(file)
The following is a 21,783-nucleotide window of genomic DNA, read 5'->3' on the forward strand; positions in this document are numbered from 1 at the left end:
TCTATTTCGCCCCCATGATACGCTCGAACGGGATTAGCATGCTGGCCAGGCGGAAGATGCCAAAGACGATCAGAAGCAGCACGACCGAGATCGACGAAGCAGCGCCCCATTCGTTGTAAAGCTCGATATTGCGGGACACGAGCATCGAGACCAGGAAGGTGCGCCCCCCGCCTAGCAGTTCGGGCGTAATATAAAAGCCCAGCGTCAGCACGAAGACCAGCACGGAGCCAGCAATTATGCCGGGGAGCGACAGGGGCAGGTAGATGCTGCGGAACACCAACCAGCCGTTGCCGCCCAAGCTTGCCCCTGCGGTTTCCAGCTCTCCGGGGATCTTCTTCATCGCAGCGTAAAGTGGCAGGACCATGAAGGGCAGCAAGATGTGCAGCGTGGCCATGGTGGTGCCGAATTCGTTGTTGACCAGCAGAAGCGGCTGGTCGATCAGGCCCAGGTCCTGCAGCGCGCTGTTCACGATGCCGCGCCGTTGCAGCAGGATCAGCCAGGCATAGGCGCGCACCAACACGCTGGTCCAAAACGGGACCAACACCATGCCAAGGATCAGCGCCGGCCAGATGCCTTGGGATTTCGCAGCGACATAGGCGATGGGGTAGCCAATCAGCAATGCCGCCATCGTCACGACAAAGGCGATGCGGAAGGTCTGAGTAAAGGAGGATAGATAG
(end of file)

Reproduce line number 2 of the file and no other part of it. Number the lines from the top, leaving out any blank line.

TCTATTTCGCCCCCATGATACGCTCGAACGGGATTAGCATGCTGGCCAGGCGGAAGATGCCAAAGACGATCAGAAGCAGCACGACCGAGATCGACGAAGCAGCGCCCCATTCGTTGTAAAGCTCGATATTGCGGGACACGAGCATCGAGACCAGGAAGGTGCGCCCCCCGCCTAGCAGTTCGGGCGTAATATAAAAGCCCAGCGTCAGCACGAAGACCAGCACGGAGCCAGCAATTATGCCGGGGAGCGACAGGGGCAGGTAGATGCTGCGGAACACCAACCAGCCGTTGCCGCCCAAGCTTGCCCCTGCGGTTTCCAGCTCTCCGGGGATCTTCTTCATCGCAGCGTAAAGTGGCAGGACCATGAAGGGCAGCAAGATGTGCAGCGTGGCCATGGTGGTGCCGAATTCGTTGTTGACCAGCAGAAGCGGCTGGTCGATCAGGCCCAGGTCCTGCAGCGCGCTGTTCACGATGCCGCGCCGTTGCAGCAGGATCAGCCAGGCATAGGCGCGCACCAACACGCTGGTCCAAAACGGGACCAACACCATGCCAAGGATCAGCGCCGGCCAGATGCCTTGGGATTTCGCAGCGACATAGGCGATGGGGTAGCCAATCAGCAATGCCGCCATCGTCACGACAAAGGCGATGCGGAAGGTCTGAGTAAAGGAGGATAGATAG